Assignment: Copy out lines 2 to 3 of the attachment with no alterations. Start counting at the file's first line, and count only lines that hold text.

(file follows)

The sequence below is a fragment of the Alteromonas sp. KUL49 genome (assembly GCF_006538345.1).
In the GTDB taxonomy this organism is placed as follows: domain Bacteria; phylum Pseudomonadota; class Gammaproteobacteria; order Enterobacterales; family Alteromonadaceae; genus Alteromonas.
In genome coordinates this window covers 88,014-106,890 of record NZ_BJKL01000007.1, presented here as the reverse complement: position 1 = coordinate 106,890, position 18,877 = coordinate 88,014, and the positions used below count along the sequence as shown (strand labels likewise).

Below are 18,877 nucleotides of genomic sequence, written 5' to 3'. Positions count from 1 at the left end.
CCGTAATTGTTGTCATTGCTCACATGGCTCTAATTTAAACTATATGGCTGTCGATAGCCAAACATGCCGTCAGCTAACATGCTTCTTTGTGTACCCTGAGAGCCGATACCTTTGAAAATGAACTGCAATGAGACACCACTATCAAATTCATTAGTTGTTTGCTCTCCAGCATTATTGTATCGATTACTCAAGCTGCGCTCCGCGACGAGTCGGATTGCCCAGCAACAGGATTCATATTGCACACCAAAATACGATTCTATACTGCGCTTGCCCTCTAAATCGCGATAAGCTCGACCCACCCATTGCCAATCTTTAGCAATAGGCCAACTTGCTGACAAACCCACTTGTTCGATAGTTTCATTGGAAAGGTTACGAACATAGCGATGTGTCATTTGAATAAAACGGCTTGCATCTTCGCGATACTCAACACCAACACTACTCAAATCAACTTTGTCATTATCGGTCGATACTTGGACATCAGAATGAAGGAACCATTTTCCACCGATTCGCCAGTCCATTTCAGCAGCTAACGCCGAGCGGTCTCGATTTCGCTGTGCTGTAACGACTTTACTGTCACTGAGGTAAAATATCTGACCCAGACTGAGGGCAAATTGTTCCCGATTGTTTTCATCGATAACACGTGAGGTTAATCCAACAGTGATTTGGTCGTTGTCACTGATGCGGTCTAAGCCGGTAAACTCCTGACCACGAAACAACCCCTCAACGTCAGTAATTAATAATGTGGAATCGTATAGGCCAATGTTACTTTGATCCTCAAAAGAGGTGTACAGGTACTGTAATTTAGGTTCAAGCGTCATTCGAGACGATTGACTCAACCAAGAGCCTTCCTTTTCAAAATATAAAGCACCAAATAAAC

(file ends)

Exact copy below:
In the GTDB taxonomy this organism is placed as follows: domain Bacteria; phylum Pseudomonadota; class Gammaproteobacteria; order Enterobacterales; family Alteromonadaceae; genus Alteromonas.
In genome coordinates this window covers 88,014-106,890 of record NZ_BJKL01000007.1, presented here as the reverse complement: position 1 = coordinate 106,890, position 18,877 = coordinate 88,014, and the positions used below count along the sequence as shown (strand labels likewise).